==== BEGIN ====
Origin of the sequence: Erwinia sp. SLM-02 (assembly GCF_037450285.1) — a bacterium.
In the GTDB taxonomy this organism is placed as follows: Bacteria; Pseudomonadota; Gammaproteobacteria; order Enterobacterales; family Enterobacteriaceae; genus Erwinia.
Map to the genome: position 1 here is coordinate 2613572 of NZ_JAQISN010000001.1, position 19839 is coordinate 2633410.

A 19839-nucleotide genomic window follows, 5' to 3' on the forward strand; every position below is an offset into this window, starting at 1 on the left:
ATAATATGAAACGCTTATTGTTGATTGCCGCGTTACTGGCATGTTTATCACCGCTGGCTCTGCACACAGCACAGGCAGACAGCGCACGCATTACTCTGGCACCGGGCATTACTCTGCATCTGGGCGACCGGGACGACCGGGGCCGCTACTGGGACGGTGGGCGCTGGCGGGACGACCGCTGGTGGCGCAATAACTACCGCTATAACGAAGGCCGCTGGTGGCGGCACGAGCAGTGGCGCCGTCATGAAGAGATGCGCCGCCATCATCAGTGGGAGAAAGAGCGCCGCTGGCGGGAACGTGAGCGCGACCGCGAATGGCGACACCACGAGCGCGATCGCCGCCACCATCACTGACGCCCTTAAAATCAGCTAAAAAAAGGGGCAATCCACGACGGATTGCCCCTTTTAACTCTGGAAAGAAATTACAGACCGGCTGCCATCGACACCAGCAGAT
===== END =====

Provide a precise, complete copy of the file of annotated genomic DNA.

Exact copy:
Origin of the sequence: Erwinia sp. SLM-02 (assembly GCF_037450285.1) — a bacterium.
In the GTDB taxonomy this organism is placed as follows: Bacteria; Pseudomonadota; Gammaproteobacteria; order Enterobacterales; family Enterobacteriaceae; genus Erwinia.
Map to the genome: position 1 here is coordinate 2613572 of NZ_JAQISN010000001.1, position 19839 is coordinate 2633410.

A 19839-nucleotide genomic window follows, 5' to 3' on the forward strand; every position below is an offset into this window, starting at 1 on the left:
ATAATATGAAACGCTTATTGTTGATTGCCGCGTTACTGGCATGTTTATCACCGCTGGCTCTGCACACAGCACAGGCAGACAGCGCACGCATTACTCTGGCACCGGGCATTACTCTGCATCTGGGCGACCGGGACGACCGGGGCCGCTACTGGGACGGTGGGCGCTGGCGGGACGACCGCTGGTGGCGCAATAACTACCGCTATAACGAAGGCCGCTGGTGGCGGCACGAGCAGTGGCGCCGTCATGAAGAGATGCGCCGCCATCATCAGTGGGAGAAAGAGCGCCGCTGGCGGGAACGTGAGCGCGACCGCGAATGGCGACACCACGAGCGCGATCGCCGCCACCATCACTGACGCCCTTAAAATCAGCTAAAAAAAGGGGCAATCCACGACGGATTGCCCCTTTTAACTCTGGAAAGAAATTACAGACCGGCTGCCATCGACACCAGCAGAT